Declining union power would not be an
overwhelming cause for concern if not for rising wage inequality and the
loss of worker voice
The micro- and macroeconomic effects of the
declining power of trade unions have been hotly debated by economists and
policymakers. Nevertheless, the empirical evidence shows that the impact of
the decline on economic aggregates and firm performance is not an
overwhelming cause for concern. However, the association of declining union
power with rising earnings inequality and a loss of direct communication
between workers and firms is potentially more worrisome. This in turn raises
the questions of how supportive contemporary unionism is of wage solidarity,
and whether the depiction of the nonunion workplace as an authoritarian
“bleak house” is more caricature than reality.
Labor market regulation should aim to improve the
functioning of the labor market while protecting workers
Governments regulate employment to protect
workers and to improve labor market efficiency. However, employment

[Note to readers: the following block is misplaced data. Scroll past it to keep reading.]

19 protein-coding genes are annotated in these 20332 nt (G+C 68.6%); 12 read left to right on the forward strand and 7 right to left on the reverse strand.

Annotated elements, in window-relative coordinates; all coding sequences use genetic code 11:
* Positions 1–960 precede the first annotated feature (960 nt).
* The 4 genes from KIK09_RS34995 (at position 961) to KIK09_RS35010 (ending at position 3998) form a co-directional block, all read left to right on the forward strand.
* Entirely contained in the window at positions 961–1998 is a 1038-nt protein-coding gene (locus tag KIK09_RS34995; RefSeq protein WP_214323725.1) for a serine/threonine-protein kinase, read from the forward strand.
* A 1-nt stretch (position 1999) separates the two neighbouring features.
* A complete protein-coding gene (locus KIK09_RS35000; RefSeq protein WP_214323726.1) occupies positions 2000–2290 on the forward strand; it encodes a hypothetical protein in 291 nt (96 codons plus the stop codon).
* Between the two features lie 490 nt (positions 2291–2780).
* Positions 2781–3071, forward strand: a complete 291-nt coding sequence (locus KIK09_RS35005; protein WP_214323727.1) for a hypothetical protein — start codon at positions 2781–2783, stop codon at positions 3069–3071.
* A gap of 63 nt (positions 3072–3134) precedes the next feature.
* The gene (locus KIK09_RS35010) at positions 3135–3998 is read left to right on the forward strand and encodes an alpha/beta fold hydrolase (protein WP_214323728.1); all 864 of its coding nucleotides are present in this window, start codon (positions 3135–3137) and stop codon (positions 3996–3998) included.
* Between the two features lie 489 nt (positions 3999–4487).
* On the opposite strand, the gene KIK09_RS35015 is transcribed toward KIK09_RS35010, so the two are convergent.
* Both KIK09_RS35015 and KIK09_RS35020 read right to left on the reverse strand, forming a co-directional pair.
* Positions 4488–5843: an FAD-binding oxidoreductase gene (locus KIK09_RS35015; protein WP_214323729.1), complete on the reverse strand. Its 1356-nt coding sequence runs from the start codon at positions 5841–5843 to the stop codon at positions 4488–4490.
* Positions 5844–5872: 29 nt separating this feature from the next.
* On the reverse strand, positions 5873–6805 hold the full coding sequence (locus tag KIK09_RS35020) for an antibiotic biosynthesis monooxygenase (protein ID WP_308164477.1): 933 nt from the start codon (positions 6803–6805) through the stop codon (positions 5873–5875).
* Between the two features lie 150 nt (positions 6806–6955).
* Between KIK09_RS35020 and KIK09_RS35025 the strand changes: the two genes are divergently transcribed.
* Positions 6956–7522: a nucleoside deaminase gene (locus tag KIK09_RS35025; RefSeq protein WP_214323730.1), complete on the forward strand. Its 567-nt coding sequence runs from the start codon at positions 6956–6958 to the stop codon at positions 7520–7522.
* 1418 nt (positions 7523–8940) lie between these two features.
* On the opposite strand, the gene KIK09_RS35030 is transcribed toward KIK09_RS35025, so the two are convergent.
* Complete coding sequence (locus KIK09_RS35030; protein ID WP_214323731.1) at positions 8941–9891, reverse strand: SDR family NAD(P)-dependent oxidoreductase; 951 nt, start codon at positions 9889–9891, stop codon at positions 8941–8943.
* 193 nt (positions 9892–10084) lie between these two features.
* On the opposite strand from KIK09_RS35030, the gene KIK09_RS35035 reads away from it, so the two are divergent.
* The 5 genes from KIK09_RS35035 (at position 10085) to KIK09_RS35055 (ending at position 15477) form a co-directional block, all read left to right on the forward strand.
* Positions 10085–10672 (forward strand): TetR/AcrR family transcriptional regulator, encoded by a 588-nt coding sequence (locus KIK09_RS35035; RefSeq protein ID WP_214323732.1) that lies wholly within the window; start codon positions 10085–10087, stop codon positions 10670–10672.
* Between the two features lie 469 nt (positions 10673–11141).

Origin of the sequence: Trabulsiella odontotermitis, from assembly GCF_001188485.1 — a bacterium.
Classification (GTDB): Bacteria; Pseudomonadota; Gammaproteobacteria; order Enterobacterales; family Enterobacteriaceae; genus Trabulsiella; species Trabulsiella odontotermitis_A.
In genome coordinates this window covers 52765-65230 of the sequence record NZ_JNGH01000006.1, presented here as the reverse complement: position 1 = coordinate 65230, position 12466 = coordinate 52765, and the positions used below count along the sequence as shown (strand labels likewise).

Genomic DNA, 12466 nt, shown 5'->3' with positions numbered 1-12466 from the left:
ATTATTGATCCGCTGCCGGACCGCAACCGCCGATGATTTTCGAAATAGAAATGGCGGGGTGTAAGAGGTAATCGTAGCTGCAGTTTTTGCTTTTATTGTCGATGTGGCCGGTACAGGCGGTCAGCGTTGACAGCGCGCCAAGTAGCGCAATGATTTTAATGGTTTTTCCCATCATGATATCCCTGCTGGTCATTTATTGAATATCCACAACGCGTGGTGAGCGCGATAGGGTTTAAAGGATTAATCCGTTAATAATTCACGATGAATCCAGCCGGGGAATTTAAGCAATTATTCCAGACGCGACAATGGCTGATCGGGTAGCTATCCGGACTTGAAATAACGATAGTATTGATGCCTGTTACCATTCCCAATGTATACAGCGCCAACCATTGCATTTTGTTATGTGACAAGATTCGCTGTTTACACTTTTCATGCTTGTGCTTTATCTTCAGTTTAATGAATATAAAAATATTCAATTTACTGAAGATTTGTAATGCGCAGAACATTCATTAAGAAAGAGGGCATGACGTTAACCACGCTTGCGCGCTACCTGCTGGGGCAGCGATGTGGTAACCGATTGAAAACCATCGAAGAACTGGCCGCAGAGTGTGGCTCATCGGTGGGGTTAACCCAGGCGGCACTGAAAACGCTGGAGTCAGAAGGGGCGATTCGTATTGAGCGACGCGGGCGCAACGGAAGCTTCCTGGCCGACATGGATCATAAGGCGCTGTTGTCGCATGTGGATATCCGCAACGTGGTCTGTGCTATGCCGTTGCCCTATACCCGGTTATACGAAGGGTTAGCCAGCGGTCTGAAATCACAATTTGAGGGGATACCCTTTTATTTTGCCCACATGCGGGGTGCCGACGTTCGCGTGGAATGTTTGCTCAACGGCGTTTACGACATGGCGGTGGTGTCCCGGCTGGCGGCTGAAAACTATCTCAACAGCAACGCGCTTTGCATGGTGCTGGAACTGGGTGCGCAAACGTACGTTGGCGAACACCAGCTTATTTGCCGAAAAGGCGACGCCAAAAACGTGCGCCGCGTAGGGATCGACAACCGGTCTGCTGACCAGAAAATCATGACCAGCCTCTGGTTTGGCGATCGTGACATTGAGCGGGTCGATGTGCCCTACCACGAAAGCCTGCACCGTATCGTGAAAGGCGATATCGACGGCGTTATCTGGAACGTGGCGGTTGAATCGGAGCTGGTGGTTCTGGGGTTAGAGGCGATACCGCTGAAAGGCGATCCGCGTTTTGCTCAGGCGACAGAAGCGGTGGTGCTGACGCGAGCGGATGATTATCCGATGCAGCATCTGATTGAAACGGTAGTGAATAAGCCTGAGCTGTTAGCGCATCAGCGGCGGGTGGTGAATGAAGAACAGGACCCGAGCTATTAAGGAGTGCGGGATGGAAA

regulations can be controversial, often complicated by opposing ideological
views. Thus, it is important for policymakers in developing countries to
base decisions on empirical evidence of the impacts of these regulations.
The majority of the evidence suggests that most countries have set their
regulations in the appropriate range. But it can be costly when countries
either overregulate or underregulate their labor market.
Two-tier wage bargaining fails to link wages
more closely to productivity and increases allocative inefficiencies
Debate over labor market flexibility focuses
mainly on firing costs, while largely ignoring wage determination and the
need for collective bargaining reform. Most countries affected by the euro
debt crisis have two-tier bargaining structures in which plant-level